The nice folks at Kuppinger & Cole, organizers of the highly successful European Identity Conference, have graciously invited me to put together the track on user-centric identity at their second conference next week.
With now hundreds of millions of OpenIDs available in the market from major providers, CardSpace shipping with all copies of Windows Vista, and the first slate of non-Windows identity selectors appearing from name-brand vendors, user-centric identity is now clearly the red-hot topic for identity and security in 2008 and 2009.
I’m even more fortunate to have a first-rate cast of speakers join me for this track:
- George Fletcher, Chief Architect at AOL, will speak about AOL’s OpenID implementation that has provided OpenID identities to all of AOL’s users since last year.
- Helmer Wieringa, Technology Officer at Reed Business (the largest division in Reed-Elsevier, a major media and conference company), will make the case why publishers such as Reed only have to gain from migrating old username/password schemes to universal usernames and no passwords.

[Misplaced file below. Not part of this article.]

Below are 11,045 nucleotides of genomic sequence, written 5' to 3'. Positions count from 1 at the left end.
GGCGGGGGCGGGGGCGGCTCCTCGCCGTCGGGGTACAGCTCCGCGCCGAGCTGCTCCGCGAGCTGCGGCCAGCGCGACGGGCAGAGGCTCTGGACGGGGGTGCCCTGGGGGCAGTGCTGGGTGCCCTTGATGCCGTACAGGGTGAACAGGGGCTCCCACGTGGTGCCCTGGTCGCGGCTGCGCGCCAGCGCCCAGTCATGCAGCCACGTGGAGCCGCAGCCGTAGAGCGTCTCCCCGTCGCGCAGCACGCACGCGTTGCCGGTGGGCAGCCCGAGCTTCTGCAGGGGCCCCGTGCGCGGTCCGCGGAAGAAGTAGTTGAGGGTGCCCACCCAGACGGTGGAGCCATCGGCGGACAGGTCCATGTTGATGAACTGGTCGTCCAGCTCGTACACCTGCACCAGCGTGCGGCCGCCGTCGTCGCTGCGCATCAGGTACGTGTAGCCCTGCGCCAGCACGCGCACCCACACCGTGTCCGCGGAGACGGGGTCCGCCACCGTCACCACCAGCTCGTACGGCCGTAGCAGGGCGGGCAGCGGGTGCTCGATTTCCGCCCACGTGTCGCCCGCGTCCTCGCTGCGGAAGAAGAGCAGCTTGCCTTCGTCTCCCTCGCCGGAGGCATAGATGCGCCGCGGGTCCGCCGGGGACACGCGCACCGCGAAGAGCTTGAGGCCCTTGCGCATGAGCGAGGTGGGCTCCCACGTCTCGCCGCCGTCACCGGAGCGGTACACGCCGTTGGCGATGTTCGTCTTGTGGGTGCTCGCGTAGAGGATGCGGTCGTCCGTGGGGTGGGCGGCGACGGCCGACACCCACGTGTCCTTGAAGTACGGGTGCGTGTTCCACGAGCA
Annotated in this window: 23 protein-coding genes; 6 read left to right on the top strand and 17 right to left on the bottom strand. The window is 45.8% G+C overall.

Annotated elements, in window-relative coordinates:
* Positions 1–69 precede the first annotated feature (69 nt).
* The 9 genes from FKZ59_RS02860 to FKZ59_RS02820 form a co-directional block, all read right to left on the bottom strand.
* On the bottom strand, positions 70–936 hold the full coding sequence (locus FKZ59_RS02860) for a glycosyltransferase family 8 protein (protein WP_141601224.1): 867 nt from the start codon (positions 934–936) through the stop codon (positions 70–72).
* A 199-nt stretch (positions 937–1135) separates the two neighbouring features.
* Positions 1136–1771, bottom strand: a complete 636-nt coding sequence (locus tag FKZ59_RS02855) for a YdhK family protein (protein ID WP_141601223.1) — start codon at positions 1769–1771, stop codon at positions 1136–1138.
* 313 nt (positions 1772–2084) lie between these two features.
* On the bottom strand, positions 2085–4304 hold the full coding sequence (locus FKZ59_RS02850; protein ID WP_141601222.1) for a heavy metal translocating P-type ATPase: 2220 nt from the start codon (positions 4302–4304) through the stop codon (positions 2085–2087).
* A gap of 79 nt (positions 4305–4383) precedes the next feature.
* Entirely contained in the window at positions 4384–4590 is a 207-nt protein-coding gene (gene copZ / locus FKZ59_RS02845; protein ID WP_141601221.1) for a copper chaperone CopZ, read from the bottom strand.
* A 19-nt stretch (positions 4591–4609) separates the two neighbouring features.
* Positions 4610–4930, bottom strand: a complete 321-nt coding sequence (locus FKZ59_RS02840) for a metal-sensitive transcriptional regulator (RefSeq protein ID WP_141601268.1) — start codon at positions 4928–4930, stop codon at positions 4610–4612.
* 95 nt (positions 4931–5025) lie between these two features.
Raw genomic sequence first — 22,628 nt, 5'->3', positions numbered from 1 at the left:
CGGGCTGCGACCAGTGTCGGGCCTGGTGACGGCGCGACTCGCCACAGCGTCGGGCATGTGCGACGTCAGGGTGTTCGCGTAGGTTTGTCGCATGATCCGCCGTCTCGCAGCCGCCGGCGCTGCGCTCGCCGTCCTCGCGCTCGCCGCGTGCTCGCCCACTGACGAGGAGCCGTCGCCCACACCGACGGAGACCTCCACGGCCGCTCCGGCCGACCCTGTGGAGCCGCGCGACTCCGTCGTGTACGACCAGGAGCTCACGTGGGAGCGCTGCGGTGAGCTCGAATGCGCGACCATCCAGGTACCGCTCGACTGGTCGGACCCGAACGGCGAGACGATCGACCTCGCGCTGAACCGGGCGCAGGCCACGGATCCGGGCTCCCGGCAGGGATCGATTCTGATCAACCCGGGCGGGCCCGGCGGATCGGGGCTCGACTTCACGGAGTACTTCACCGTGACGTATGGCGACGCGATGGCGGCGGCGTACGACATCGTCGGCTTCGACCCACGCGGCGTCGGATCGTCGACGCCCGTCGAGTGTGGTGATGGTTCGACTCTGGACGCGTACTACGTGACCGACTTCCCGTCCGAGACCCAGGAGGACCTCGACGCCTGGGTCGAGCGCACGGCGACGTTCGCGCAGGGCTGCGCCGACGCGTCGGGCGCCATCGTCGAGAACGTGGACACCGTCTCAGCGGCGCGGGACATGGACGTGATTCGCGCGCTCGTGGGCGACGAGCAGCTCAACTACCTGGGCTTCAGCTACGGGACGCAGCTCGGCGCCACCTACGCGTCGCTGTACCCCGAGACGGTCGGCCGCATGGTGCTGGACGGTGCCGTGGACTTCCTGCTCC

- Kim Cameron, Chief Architect for Identity at Microsoft (responsible for Windows CardSpace), Ariel Gordon, Director of Identity Management at France Telecom / Orange (responsible for Orange’s offering of OpenIDs to all of their broadband subscribers), Dale Olds, Novell Distinguished Engineer (developing the Digital Me identity selector on Linux and the Mac through the Higgins and Bandit open-source projects), Thomas Huhn (OpenID entrepreneur in Germany) and Snorri Giorgetti (OpenID Foundation’s representative in Europe) will join George, Helmer and me on an interactive panel to discuss the business case for user-centric identity and the unfolding competitive dynamics of adopters and their competitors.
I will start the track with an introduction into the technologies, projects and business cases for user-centric identity to give attendees a solid footing in what user-centric identity is all about, who is who, and why it matters to individuals and businesses alike.
My goal with the track is not only to educate identity and security professionals on the rapidly changing identity landscape by providing a representative set of views from leaders in the movement, but also to give you the ammunition with which you can make the case in your companies that user-centricity is here to stay, and that companies that get ahead of the curve have a number of unique business opportunities in front of them.
You can find more information about the conference here: www.id-conf.com/eic2008. Hope to see you there! If it is like last year’s, it will very likely be worth your while.